In 1905, Osler was appointed Regius Professor of Medicine at the University of Oxford in England. He held this position until his death in 1919. Osler was widely respected for his contributions to medicine and education.

Osler died in Oxford on December 29, 1919, at the age of 70. His ashes were interred in the nave of Westminster Abbey. A memorial service was held for him at Johns Hopkins Hospital on January 6, 1920. More than 2,000 people, including many of the world’s leading physicians and surgeons, attended the service. Osler’s legacy continues to this day. He is considered one of the most influential figures in the history of medicine.

His greatest works?

Osler’s greatest contribution to medicine was his emphasis on clinical observation and patient care. He believed that the best way to learn medicine was to study patients and their diseases. This approach to medical education and practice came to be known as “bedside teaching.” Osler also wrote a number of important texts on medicine, including The Principles and Practice of Medicine (1892) and A Textbook of Medicine (1906). These texts were used by generations of medical students and helped to establish Johns Hopkins as a leading center for medical education. Osler’s other notable works include The Evolution of Modern Medicine (1908) and An Address to Medical Students (1913).

Notable quotes by Osler?

  • “A man is not old until regrets take the place of dreams.”
  • “The physician’s highest calling, his only real profession, is to make sick people healthy – to heal, as it is termed.”
  • ” medicine is a science of uncertainty and an art of probability.”
  • There is no more delicate matter to handle, no more dangerous to communicate than the life and death of another.”
  • “He who studies medicine without books sails an uncharted sea, but he who studies medicine without patients does not go to sea at all.”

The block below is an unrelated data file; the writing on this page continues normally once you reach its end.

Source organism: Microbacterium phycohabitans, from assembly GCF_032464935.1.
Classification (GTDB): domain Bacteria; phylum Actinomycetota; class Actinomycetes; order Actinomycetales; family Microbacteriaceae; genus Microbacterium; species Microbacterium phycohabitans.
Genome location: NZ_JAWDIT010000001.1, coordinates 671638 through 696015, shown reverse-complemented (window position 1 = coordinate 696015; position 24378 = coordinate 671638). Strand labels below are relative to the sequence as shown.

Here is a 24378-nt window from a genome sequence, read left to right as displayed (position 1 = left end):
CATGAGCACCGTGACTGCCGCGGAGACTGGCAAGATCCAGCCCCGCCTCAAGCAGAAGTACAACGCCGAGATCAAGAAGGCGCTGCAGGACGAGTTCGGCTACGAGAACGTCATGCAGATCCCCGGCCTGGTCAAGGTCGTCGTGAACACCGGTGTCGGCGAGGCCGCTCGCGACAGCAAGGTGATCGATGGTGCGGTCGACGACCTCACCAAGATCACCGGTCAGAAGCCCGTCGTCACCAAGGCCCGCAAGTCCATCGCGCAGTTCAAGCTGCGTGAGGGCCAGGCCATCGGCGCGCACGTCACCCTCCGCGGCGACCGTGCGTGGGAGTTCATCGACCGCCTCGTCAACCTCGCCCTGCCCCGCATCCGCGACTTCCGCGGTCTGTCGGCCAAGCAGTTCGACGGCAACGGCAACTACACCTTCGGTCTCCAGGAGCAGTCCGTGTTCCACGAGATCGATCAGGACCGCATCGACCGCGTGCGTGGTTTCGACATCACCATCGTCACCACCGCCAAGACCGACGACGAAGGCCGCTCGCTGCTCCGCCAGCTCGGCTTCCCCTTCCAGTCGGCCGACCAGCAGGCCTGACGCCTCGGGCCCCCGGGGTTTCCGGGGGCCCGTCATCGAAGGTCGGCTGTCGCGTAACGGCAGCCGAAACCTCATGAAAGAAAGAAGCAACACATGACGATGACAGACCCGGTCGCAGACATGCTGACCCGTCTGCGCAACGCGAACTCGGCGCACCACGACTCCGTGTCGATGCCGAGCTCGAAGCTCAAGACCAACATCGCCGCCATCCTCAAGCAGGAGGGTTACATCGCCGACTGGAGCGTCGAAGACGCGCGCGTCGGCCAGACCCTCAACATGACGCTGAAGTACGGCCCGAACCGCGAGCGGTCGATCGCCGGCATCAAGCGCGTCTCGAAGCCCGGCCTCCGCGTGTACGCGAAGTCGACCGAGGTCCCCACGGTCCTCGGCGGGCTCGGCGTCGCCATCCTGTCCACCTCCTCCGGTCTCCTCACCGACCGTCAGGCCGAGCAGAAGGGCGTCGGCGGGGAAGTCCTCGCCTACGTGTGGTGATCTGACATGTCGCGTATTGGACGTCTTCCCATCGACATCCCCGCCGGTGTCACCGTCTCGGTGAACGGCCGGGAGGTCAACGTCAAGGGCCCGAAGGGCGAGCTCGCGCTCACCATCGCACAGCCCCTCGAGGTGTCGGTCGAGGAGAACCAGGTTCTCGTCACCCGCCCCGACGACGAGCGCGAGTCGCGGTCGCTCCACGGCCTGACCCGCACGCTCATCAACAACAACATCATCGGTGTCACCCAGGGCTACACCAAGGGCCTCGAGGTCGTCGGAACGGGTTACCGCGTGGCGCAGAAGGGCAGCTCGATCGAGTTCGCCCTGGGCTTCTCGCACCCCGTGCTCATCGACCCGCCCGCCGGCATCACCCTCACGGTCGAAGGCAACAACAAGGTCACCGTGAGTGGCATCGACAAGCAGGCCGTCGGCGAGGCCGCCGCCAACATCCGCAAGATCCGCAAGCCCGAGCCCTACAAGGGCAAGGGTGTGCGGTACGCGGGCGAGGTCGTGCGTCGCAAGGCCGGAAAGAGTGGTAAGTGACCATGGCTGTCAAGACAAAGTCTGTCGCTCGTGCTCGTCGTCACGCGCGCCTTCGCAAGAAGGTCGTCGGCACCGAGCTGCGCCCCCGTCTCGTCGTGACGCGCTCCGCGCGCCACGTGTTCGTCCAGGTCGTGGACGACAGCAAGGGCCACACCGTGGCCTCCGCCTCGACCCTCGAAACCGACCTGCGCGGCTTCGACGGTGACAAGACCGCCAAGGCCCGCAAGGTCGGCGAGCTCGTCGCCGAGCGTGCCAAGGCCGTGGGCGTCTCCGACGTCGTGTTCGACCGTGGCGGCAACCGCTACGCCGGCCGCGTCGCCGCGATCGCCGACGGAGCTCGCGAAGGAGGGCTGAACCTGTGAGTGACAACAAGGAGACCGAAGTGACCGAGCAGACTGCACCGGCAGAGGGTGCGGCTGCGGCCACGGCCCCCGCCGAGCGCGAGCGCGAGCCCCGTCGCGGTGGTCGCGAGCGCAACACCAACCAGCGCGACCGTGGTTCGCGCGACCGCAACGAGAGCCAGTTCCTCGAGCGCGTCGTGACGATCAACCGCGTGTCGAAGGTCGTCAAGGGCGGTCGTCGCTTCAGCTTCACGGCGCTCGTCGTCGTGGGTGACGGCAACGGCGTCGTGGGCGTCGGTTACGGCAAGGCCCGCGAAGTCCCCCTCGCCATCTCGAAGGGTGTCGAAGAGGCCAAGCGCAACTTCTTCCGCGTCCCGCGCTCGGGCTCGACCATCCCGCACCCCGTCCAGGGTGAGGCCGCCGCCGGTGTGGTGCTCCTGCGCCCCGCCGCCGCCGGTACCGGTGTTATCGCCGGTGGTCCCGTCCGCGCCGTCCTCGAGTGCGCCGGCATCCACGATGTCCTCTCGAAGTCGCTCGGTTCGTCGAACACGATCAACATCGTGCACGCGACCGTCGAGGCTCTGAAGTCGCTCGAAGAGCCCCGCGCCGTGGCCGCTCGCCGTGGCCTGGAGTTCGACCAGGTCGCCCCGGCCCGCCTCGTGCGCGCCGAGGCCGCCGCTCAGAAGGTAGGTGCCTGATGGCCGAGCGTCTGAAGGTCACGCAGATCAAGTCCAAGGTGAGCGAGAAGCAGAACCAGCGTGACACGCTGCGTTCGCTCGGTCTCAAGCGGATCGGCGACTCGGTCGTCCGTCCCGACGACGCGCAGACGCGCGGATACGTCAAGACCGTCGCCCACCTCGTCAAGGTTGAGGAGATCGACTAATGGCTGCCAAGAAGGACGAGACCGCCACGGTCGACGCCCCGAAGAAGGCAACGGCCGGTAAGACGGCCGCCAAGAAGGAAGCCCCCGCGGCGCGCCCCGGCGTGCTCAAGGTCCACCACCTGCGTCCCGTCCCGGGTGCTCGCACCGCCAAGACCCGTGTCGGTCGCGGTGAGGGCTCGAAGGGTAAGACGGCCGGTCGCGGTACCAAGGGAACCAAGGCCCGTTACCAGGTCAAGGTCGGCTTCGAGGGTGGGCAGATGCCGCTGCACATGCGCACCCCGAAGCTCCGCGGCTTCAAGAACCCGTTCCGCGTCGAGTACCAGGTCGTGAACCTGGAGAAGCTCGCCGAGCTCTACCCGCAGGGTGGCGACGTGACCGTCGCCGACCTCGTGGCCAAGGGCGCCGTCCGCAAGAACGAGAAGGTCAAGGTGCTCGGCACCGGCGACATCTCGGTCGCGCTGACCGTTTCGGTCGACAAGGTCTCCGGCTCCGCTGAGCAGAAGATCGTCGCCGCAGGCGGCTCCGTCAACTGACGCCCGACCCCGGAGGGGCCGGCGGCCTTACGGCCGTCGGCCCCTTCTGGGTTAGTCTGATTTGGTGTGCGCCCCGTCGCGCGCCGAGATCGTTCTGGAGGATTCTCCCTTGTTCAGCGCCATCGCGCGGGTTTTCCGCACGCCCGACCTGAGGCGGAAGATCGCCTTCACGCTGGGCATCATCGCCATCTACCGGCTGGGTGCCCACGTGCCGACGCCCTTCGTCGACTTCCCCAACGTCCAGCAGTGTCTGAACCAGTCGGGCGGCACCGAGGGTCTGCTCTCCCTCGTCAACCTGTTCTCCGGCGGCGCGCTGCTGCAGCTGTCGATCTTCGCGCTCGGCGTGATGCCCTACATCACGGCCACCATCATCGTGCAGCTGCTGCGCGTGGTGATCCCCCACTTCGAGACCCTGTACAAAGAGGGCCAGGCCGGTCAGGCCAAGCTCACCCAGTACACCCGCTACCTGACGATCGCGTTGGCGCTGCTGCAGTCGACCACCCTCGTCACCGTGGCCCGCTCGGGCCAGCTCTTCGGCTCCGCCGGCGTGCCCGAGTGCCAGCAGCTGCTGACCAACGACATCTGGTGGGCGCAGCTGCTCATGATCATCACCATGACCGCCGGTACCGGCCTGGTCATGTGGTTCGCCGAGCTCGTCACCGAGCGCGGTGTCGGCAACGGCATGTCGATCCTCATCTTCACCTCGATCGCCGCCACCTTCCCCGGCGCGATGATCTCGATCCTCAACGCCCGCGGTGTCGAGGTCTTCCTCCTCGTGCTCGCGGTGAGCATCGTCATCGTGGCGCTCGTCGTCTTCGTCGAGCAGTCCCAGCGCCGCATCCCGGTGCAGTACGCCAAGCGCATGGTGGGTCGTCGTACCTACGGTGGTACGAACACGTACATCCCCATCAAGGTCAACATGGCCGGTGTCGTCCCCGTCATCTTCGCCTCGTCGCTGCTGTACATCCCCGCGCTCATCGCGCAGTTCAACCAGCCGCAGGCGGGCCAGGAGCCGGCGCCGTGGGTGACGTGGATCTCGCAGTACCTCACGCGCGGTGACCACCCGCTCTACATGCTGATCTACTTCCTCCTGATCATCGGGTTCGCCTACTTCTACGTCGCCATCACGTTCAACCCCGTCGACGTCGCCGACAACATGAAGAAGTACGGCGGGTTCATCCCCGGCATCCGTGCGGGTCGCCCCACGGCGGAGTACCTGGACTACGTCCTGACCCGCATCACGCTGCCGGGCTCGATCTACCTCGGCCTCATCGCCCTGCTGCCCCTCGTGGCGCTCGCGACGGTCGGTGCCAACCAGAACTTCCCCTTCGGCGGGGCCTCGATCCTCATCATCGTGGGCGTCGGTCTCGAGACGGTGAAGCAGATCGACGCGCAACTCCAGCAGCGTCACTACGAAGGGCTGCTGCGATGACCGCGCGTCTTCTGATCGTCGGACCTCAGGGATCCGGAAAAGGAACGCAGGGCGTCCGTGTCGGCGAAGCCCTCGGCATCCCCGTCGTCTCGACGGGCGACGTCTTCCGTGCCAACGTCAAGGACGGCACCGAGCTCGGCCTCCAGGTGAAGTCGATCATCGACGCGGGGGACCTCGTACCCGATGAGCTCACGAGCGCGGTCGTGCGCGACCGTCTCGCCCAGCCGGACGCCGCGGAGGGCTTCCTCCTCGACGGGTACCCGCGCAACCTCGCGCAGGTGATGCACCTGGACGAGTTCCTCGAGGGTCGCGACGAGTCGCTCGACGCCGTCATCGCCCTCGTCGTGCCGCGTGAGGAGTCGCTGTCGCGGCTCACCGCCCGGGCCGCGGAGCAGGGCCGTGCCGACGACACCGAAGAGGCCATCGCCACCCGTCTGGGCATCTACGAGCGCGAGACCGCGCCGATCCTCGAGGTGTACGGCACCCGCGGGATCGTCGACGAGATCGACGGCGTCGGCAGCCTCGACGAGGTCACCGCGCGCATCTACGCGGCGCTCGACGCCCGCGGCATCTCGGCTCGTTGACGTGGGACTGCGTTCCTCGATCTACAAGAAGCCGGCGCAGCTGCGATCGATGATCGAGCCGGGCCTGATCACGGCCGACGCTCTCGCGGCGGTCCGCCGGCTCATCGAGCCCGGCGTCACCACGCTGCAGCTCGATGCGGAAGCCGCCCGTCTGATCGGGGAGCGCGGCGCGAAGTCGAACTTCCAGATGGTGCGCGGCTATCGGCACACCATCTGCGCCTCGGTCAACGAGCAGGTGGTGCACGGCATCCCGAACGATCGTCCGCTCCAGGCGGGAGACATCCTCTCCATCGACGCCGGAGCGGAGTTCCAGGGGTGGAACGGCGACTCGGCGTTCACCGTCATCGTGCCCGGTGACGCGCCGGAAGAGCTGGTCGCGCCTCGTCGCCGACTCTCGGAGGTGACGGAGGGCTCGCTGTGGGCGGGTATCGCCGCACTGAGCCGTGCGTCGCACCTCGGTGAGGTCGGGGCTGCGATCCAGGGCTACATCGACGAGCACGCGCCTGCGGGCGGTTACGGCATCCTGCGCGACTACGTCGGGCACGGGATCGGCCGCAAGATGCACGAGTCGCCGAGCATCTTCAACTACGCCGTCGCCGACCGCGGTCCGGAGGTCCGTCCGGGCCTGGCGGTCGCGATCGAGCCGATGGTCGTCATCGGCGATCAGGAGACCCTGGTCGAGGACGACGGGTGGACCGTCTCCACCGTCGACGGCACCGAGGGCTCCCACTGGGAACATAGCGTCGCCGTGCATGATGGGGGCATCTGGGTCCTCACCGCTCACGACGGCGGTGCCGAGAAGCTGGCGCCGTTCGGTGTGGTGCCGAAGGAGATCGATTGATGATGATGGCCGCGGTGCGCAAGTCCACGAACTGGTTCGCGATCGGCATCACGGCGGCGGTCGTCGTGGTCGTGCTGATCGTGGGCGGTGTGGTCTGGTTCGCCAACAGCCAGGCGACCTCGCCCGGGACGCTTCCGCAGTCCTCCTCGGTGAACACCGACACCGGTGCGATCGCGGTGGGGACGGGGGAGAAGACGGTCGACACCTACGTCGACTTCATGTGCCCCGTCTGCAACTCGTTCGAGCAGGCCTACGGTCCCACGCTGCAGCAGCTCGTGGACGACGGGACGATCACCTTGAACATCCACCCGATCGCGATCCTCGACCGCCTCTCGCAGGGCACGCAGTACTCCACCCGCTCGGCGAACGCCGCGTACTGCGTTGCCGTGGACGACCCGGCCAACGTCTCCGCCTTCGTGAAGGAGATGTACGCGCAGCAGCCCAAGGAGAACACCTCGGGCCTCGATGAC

• “One of the first duties of the physician is to educate the masses not to take medicine.”
  • “I am a man of fixed and unbending principles, the first of which is to be flexible at all times.”
  • “I would rather see a patient die than that he should receive an improper treatment on my responsibility.”
  • “The good physician treats the disease; the great physician treats the patient who has the disease.”

Eponyms and other clinical signs

William Osler described many clinical signs and conditions

Osler’s nodes are small, localized areas of inflammation that can occur in the hands or feet in people with endocarditis, a condition in which the lining of the heart becomes inflamed. The nodes typically appear as red, painful bumps on the skin and are often one of the first symptoms of endocarditis.

Osler–Weber–Rendu disease, also known as hereditary hemorrhagic telangiectasia, is a condition that causes abnormal blood vessels to form in the skin and mucous membranes. The most common symptoms are nosebleeds, but the disease can also cause bleeding from the gums, gastrointestinal bleeding, and heavy menstrual bleeding.

Read other eponyms in general medcine.


Bliss, Michael (1999). William Osler: a life in medicine. Oxford, New York: Oxford University Press. p. 44 ISBN 978-0-19-512346-3OCLC 41439631.